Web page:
Gospel Tones to perform
The Gospel Tones will be performing at 7 p.m. Saturday, Oct. 12, at Barney Baptist Church, located 5 miles north of Enola.
The public is invited to attend. A love offering will be accepted.
Cheerful Givers annual breakfast
The Cheerful Givers will host their annual breakfast on Saturday, Oct. 12, at 7:30 a.m. at the J.R. Raynor Educational & Cultural Building of Greater Pleasant Branch Baptist Church, 601 Spruce St. Due to scheduled funeral services, they will stop serving breakfast at 10 a.m. For more information, call 327-5665 or 327-1522.
Faulkner County Singing Club
Sunday, Oct. 13, at 1:30 p.m., the Faulkner County Singing Club will again meet with Centerville United Methodist Church.
The Church is approximately 8 miles northeast of Greenbrier and 2 miles east of Woolly Hollow State Park.
For several decades, this club has met with Centerville UMC on the second Sunday in October.
The public is always invited, and guests are expected from several counties over the state.
This year, young attendees at the church will have a special role in the singing. They have been leading songs, from Heavenly Highway Hymns, during Sunday church services, and they will do that again with the Club.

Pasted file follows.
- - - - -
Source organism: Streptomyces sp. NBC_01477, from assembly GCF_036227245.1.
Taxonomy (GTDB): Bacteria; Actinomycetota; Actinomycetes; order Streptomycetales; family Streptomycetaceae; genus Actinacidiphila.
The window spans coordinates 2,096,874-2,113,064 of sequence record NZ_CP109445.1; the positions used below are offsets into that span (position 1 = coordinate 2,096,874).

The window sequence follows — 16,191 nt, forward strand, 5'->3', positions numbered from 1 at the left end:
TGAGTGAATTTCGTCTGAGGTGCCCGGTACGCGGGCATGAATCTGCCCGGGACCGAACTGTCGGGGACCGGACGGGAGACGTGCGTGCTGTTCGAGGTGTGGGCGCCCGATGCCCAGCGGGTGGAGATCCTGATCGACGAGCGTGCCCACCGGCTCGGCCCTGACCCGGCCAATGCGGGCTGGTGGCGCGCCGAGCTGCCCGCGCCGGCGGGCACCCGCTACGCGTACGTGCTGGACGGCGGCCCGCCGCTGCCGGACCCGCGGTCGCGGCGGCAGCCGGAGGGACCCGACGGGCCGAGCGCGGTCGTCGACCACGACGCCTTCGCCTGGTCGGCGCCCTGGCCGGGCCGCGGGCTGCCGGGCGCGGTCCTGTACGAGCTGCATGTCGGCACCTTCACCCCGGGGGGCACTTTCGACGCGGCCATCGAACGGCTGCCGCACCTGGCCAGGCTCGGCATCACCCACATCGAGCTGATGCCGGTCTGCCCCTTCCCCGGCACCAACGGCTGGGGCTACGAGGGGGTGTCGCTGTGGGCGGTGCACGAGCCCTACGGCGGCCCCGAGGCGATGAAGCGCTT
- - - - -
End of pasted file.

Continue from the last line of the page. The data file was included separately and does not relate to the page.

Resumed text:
New and old songs will be accompanied by one or more pianos in rich convention style.
Mass Choir Anniversary
New Jerusalem Missionary Baptist Church, located at 8 Taylor Circle in Conway, will celebrate its Mass Choir’s Ninth Anniversary on Sunday, Oct. 13 at 2:30 p.m. Their special guests will include Pastor O. D. Phillips and the Greater Fellowship Christian Church and Judah Chorale of Conway.
The theme for this service is “The Lord, Our God Deserves Our Praise” coming from Psalm 95:1-3. The Rev. William E. Forte’, Jr. is the host pastor. The public is invited.
Affordable Health Insurance informative
An Affordable Health Insurance informative will be held at 6 p.m. Monday, Oct. 14, at First United Methodist Church, 1610 Prince St.
Information provided at the event will include:
• Answers to health questions
• Costs and coverage options
• Where to get one-on-one assistance
• How to enroll